A self-directed individual retirement account (SDIRA) is a type of individual retirement account (IRA) that can hold a variety of alternative investments not normally offered through traditional IRAs. Although the account is administered by a custodian or trustee, it is directly managed by the account holder—the reason it is called “self-directed.”
Available as either a traditional IRA (to which you make tax-deductible contributions) or a Roth IRA (from which you take tax-free distributions), self-directed IRAs are best suited for savvy investors who already understand the alternative investments and who want to diversify in a tax-advantaged account.1
For investors, there are two main reasons to take on the risks of self-directed IRAs: 1- to seek higher returns, 2- greater diversification.
There is no denying the importance of diversification in your portfolio. A well-balanced mix of investments is critical for managing risk and riding the waves of market volatility. While the typical investor may turn to a mix of stocks, mutual funds, and bonds to diversify, many others are seeking opportunities outside the traditional markets. Alternative investments such as real estate, private equity or cryptocurrencies may be more alluring for these types of investors.
Alternative investments can add a new layer of diversification, as well as yielding tax advantages if you are holding them in a self-directed individual retirement account. According to the U.S. General Accounting Office, nearly a half a million investors own self-directed IRAs, with collective assets valued at $50 billion dollars. The primary advantage of a self-directed IRA is to invest in items that may not be allowed by a traditional IRA custodian. With a regular IRA, investment options are limited to publicly traded securities, such as mutual funds. A self-directed IRA gives investors greater control over their investment options and how they access those assets.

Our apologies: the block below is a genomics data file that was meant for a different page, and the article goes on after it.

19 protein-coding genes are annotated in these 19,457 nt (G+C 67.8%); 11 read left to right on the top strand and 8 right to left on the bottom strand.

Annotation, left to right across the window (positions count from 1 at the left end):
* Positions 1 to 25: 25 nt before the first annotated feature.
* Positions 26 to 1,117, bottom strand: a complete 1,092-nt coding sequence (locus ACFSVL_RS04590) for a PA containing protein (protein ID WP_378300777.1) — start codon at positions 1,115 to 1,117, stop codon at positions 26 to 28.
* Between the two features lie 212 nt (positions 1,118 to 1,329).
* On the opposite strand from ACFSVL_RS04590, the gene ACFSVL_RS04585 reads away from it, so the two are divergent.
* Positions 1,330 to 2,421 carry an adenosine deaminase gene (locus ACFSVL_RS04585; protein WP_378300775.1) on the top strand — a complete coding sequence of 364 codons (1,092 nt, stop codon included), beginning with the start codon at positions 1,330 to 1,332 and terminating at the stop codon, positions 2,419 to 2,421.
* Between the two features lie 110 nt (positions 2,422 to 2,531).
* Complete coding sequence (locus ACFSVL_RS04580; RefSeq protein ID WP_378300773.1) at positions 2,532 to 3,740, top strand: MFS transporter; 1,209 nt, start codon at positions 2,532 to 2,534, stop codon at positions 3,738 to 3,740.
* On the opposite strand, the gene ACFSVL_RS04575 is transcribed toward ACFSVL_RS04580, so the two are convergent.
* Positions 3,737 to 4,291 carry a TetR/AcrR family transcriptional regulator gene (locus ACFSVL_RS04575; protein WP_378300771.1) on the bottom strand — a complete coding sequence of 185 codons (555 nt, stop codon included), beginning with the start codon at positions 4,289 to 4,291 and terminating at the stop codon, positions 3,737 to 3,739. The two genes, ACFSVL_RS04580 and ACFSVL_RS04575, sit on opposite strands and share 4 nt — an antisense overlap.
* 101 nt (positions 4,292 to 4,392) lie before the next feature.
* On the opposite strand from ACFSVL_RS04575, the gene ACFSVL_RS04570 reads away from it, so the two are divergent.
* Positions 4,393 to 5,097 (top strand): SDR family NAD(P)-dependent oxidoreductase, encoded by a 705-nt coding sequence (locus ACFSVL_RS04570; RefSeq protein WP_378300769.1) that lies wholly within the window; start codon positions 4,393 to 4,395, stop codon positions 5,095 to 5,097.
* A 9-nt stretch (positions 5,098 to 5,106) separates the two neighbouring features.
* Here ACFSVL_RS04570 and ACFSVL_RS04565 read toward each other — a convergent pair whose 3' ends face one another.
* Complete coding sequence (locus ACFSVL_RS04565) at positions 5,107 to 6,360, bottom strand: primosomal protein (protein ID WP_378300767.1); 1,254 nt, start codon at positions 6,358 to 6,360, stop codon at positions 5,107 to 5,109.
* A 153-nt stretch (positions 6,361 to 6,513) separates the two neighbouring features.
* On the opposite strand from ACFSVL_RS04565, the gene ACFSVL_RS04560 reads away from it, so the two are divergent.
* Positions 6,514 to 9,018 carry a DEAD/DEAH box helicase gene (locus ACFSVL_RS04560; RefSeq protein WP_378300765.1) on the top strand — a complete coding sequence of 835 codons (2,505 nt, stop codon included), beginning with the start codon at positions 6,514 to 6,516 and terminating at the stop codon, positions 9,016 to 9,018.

Investors can transfer all or part of the funds they currently have in any type of tax deferred savings account, whether that is a traditional IRA, a 401K, or a Roth account, into a self-directed IRA account. There are many, many SDIRA account providers, and the process is very similar to that of opening a savings account at your bank. It is important that every investor do their own due diligence prior to choosing their account provider, and/ or custodian.
Once an investor has opened and funded their SDIRA account, they can choose to use the SDIRA company as their custodian. With this option, the investor must fill out paperwork for each investment transaction and wait for their custodian to make the transfer. Another choice for savvy investors would be to create a Limited Liability Corporation, where the LLC is 100% owned by the SDIRA account. The LLC then opens a checking account that can be funded by the investors SDIRA account, and now the investor has checkbook control over their own money. The key is that if the investor follows the simple IRS rules mentioned above, they can grow their nest egg with the same tax benefits as a traditional IRA. Most importantly, with this option, the investor is in control to make decisions on which investments to buy and sell.
With this option, investors gain a new level of freedom to match their investments to their investment style. Where an investor allocates their SDIRA investment dollars is strongly influenced by their time horizon and preferred strategy. The most popular of choices for buy-and-hold investors seems to be Private Equity and Real Estate.
May all your investments bring you happy returns.
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“Self-Directed IRA (SDIRA), Jean Folger, Investopdeia